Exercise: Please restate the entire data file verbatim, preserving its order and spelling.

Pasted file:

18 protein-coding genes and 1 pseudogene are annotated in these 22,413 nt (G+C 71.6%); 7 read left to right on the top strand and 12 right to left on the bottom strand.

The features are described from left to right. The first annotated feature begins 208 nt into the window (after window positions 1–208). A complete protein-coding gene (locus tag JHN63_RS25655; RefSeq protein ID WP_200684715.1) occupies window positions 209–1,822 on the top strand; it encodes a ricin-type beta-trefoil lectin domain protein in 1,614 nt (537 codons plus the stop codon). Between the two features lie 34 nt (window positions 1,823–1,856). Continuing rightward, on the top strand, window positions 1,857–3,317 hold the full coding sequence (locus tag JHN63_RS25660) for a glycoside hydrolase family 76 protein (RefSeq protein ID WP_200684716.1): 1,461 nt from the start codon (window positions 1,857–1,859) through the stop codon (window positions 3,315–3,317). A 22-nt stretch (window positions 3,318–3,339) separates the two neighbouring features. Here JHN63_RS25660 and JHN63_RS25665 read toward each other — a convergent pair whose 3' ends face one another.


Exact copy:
18 protein-coding genes and 1 pseudogene are annotated in these 22,413 nt (G+C 71.6%); 7 read left to right on the top strand and 12 right to left on the bottom strand.

The features are described from left to right. The first annotated feature begins 208 nt into the window (after window positions 1–208). A complete protein-coding gene (locus tag JHN63_RS25655; RefSeq protein ID WP_200684715.1) occupies window positions 209–1,822 on the top strand; it encodes a ricin-type beta-trefoil lectin domain protein in 1,614 nt (537 codons plus the stop codon). Between the two features lie 34 nt (window positions 1,823–1,856). Continuing rightward, on the top strand, window positions 1,857–3,317 hold the full coding sequence (locus tag JHN63_RS25660) for a glycoside hydrolase family 76 protein (RefSeq protein ID WP_200684716.1): 1,461 nt from the start codon (window positions 1,857–1,859) through the stop codon (window positions 3,315–3,317). A 22-nt stretch (window positions 3,318–3,339) separates the two neighbouring features. Here JHN63_RS25660 and JHN63_RS25665 read toward each other — a convergent pair whose 3' ends face one another.